- How old are you?
- What is your job? What is your commercial activity in the world of radiosailing, if any?
Sailmaker and designer for SAILSetc. I have been runnning SAILSetc since 1978 and with Lorna’s full time assistance since 1985. We provide component parts and finished boats for all the RSD international classes and others.
- How and when did you begin to sail in general? and sail in RC?
As a child I built models of all sorts of things and the boat related ones were generally the more successful and pleasing. A friend of the family gave me some ancient books on model yachts from which I learnt about A Class, Ten Rater and Marblehead class yachts. Suddenly the world for me changed and I started planning my own free sailing yachts. In 1968 I joined a model yacht club and started to get involved in competitions (some time before the advent of popular rc sailing in the GBR). This sparked the idea of studying naval architecture at university which led to work as a naval architect for 3 years and the sure knowledge that I did not want to commute 3 hours/day to get to work. That led directly to starting SAILSetc and soon after that I started to sail rc yachts.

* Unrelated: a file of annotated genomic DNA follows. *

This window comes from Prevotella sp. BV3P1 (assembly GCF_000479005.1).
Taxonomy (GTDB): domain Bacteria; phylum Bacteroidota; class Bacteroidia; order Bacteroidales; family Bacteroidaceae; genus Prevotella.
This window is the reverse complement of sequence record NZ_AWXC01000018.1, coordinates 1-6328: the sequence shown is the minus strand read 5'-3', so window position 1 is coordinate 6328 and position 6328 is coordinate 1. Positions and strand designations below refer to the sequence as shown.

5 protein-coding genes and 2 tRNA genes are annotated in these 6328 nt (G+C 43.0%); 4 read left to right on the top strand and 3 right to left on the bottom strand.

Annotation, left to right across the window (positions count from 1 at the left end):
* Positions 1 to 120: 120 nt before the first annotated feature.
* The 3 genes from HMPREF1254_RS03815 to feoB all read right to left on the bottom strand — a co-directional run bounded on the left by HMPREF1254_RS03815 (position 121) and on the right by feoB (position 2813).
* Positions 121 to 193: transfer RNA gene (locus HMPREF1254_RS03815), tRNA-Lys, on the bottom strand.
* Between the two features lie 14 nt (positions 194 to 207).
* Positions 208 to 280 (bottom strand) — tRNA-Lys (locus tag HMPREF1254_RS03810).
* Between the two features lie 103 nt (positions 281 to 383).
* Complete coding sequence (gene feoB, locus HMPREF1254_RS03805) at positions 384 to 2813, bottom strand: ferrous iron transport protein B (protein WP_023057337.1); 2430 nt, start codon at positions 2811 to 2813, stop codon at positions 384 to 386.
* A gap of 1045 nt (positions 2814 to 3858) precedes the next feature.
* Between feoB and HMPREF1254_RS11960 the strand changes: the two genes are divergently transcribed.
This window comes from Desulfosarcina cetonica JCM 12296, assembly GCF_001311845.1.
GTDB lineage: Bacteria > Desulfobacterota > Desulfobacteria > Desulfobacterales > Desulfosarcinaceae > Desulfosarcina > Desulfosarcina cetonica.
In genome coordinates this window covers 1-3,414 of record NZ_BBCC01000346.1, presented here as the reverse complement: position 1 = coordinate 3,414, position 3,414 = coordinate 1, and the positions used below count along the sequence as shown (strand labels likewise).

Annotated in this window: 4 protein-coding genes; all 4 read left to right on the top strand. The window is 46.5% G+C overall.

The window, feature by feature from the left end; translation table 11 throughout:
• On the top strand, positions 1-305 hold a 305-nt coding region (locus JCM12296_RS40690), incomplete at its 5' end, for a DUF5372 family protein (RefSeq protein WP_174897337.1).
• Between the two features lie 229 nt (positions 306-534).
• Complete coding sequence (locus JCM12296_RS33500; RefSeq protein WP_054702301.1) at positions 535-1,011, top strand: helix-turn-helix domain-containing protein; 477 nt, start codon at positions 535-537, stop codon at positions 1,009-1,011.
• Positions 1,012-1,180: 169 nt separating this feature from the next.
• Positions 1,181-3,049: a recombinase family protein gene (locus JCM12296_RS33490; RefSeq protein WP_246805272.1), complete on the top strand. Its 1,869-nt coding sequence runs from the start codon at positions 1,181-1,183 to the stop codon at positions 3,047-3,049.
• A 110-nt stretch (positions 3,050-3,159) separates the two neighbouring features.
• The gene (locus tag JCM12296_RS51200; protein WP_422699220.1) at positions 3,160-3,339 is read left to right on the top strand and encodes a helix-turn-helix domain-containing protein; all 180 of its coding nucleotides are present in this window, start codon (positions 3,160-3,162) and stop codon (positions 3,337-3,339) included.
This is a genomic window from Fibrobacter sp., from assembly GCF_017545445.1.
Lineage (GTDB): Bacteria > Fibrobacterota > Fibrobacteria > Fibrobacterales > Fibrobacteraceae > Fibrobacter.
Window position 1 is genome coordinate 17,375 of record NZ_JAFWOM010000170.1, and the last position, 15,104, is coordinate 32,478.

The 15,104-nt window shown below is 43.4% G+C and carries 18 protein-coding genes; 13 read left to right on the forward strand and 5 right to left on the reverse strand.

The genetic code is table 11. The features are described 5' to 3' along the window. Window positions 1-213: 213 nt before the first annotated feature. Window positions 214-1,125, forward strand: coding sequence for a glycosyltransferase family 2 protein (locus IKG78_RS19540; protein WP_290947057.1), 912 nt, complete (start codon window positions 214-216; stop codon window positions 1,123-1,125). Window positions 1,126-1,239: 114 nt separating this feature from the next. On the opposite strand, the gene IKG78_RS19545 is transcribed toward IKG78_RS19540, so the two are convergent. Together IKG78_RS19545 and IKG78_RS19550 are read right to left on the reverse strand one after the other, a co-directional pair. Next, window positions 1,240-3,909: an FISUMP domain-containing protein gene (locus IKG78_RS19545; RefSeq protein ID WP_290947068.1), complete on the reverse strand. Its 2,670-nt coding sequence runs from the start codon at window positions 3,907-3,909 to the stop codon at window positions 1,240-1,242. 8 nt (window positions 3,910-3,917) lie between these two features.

- Where do you usually sail? What is the frequency?
Local races as well as national and open events around GBR, and outside GBR whenever it is possible and attractive! Most years I race about 35-40 days.
- What model is your current boat? What is the marks of your current sails?
IOM PIKANTO, Marblehead ROK, Ten Rater DIAMOND, A Class SWORD, 6 Metre RENAISSANCE. SAILSetc